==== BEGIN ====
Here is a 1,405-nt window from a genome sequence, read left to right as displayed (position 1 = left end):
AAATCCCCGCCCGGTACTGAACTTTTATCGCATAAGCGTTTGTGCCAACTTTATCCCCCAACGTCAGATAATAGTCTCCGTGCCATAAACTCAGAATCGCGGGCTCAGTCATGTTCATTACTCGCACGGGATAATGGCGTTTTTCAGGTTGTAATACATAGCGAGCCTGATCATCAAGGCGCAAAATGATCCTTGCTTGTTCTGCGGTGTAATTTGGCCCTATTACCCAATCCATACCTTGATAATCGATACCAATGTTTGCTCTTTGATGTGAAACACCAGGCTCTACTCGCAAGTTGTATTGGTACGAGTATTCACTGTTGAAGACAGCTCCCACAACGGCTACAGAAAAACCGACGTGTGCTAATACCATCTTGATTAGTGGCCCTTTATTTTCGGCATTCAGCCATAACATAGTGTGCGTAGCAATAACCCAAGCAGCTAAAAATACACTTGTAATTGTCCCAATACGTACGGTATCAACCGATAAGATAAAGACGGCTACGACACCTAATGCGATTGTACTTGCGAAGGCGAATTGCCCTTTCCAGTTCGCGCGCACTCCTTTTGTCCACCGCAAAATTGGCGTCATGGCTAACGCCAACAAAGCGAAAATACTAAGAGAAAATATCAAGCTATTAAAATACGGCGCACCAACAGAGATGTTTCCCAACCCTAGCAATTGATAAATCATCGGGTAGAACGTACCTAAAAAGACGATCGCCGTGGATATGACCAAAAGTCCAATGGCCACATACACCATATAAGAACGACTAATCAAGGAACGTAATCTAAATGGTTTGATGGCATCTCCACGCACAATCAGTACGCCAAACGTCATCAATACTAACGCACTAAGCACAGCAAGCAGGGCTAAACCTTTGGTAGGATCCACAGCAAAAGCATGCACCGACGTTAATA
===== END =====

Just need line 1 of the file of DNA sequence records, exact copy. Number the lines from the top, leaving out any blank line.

Here is a 1,405-nt window from a genome sequence, read left to right as displayed (position 1 = left end):